Pilate Questions Jesus

In a Barna research poll that was just completed recently, several troubling facts came to light about where the American public is intellectually and spiritually. The poll examined several different beliefs and found that, “most adults reject the notions of original sin, th … More

As you read John’s account, you see Pilate seeking to find some “loophole” that will please both sides. He is afraid of the crowd, but then he grows more and more afraid of the prisoner. We need to understand that long before the Jewish leaders arrested Jesus in the garden, they had planned to kill Him (John 11:47-51). However, these Jews did not have the right to execute anyone; so it was necessary to get the approval of Rome. This is why Jesus is brought into the Judgment Hall before Pilate (v. 28). It is interesting to note that the Jewish leaders did not hesitate to condemn an innocent man and yet they were careful not to defile themselves by walking into a Gentile house (the governor’s palace). They were more interested in ceremonial purity than in justice.

Pilate was not anxious to get involved in a Jewish court case, especially at Passover time, so he  had tried to evade the issue. After all, if the prisoner was creating problems for the Jews, let them try Him under their own law. Pilate asks these Jews for a formal accusation that they have against Jesus and they did not have one (v. 29). They just wanted Pilate to accept the fact that they would not bring anyone to him unless he was a criminal (v. 30). Pilate, unaware that they wanted to kill Jesus, asked them why they didn’t pass sentence on Him according to their own law (v. 31). The Jews could use only the method of stoning to execute criminals and if Pilate were to authorize death it would mean crucifixion (v. 32). Crucifixion was the method that had been predicted by Christ (Matthew 20:17-19). Pilate has a private interview with Jesus and asks Him if He is “King of the Jews” (v.33). Jesus  wants to know why Pilate was asking this question (v. 34). Pilate avoids the question and instead asks “what hast thou done?” (v. 35). Jesus answers that He had no political motives in mind but instead His kingdom is a spiritual one (vv. 36-37).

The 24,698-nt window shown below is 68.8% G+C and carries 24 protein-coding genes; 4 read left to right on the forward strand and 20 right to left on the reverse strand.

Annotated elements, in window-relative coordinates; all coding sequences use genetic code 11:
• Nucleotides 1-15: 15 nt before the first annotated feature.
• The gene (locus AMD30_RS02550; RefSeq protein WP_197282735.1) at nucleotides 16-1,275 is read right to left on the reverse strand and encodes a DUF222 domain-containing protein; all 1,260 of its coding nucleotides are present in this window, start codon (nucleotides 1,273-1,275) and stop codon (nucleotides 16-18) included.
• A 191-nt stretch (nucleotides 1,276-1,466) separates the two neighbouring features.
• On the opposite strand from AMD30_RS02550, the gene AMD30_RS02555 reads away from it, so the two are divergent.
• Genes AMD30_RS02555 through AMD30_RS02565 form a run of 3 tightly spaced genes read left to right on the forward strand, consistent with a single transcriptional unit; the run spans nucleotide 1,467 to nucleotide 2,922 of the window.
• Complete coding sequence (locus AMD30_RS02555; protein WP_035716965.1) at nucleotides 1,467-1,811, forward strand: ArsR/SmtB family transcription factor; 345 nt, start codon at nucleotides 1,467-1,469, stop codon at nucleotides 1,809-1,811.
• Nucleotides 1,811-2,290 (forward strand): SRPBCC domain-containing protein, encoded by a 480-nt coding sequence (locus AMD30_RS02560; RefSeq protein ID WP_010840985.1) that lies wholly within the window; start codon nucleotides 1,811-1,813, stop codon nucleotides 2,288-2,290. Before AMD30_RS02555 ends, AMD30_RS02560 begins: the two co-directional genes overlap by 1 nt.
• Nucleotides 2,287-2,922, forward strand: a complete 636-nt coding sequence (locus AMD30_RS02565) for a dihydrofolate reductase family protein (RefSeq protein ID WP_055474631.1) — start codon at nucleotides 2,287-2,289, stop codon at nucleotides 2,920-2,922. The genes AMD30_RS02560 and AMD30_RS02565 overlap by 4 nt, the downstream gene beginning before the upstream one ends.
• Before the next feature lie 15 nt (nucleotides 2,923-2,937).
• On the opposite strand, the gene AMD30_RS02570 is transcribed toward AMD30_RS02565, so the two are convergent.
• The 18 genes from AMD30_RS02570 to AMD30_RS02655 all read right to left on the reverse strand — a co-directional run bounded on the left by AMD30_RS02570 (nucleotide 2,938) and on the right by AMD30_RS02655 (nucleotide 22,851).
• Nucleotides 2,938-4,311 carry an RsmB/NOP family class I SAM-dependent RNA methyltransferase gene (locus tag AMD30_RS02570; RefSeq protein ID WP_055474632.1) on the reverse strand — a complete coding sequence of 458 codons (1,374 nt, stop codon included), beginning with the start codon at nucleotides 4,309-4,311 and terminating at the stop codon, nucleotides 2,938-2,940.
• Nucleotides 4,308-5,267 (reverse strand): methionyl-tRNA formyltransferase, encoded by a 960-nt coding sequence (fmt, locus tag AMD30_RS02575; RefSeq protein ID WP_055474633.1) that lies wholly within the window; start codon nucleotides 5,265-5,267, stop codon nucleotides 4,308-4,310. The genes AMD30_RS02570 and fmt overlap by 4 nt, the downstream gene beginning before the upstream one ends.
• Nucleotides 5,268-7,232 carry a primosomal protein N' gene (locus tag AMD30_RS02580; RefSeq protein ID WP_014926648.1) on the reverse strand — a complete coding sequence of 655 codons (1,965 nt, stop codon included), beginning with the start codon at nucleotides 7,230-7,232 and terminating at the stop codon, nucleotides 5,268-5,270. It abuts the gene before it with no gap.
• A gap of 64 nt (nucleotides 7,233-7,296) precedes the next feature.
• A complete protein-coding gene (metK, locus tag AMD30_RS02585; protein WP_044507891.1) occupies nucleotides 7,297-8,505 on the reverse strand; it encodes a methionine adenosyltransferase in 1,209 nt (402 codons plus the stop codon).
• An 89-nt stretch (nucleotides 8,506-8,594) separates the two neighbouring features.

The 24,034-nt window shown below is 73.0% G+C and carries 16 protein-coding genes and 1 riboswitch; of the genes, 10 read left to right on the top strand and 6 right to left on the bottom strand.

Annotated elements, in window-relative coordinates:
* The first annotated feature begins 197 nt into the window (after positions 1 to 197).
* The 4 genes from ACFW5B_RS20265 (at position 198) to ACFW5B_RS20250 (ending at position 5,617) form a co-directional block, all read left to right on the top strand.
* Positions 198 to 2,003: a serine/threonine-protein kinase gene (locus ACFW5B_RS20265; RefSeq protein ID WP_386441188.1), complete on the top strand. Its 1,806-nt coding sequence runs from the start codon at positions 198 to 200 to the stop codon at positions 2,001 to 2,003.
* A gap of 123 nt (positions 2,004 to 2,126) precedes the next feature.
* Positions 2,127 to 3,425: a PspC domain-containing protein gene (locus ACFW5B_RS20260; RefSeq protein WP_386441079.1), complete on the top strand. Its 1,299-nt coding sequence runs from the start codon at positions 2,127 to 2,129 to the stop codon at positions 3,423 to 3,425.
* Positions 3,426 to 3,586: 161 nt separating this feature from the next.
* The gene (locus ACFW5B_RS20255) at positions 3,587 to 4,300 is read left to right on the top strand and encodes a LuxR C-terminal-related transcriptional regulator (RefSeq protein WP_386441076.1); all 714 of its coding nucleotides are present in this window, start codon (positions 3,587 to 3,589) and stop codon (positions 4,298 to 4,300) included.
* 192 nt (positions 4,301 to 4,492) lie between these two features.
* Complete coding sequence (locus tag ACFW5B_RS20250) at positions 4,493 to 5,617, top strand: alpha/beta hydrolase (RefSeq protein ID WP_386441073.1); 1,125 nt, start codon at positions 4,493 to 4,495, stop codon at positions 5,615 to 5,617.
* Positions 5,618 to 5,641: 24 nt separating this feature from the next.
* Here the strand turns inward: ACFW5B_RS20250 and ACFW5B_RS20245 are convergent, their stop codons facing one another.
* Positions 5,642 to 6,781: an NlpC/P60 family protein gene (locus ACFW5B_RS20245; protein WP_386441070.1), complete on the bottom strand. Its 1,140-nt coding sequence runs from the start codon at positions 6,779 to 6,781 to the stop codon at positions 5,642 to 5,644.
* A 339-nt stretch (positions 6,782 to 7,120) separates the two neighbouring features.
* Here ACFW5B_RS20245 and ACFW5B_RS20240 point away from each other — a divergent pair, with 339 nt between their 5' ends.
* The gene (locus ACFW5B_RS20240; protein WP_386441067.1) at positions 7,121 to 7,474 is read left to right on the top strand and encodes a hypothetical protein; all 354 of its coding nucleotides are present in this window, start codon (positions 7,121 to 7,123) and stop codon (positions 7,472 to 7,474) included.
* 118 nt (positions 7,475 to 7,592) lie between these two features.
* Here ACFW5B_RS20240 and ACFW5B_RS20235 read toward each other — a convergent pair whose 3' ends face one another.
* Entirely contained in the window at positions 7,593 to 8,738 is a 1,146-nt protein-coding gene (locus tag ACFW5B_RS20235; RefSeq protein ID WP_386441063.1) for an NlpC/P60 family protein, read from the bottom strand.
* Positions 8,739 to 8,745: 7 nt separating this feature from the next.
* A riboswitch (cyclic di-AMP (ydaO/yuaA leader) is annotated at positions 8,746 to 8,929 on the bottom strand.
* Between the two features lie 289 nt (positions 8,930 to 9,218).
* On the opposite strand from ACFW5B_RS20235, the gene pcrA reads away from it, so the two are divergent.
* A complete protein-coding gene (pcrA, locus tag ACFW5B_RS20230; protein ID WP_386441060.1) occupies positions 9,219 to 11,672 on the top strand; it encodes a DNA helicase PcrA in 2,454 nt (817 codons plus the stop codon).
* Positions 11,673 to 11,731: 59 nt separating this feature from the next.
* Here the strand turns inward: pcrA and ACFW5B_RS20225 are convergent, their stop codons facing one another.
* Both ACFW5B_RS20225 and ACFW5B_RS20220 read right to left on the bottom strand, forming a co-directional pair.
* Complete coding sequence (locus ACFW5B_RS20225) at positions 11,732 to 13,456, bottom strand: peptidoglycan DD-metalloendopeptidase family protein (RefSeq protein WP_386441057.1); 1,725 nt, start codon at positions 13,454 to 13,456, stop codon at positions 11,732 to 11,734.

Pilate was a very weak and indecisive man. He was only interested in protecting himself and his job. When have I had an opportunity to help someone but just didn’t want to get involved so passed it on?

John 18:28-37 (English Standard Version)

Then they led Jesus from the house of Caiaphas to the governor's headquarters. It was early morning. They themselves did not enter the governor's headquarters, so that they would not be defiled, but could eat the Passover. So Pilate went outside to them and said, "What accusation do you bring against this man?" They answered him, "If this man were not doing evil, we would not have delivered him over to you." Pilate said to them, "Take him yourselves and judge him by your own law." The Jews said to him, "It is not lawful for us to put anyone to death." This was to fulfill the word that Jesus had spoken to show by what kind of death he was going to die. So Pilate entered his headquarters again and called Jesus and said to him, "Are you the King of the Jews?" Jesus answered, "Do you say this of your own accord, or did others say it to you about me?" Pilate answered, "Am I a Jew? Your own nation and the chief priests have delivered you over to me. What have you done?" Jesus answered, "My kingdom is not of this world. If my kingdom were of this world, my servants would have been fighting, that I might not be delivered over to the Jews. But my kingdom is not from the world." Then Pilate said to him, "So you are a king?" Jesus answered, "You say that I am a king. For this purpose I was born and for this purpose I have come into the world--to bear witness to the truth. Everyone who is of the truth listens to my voice."

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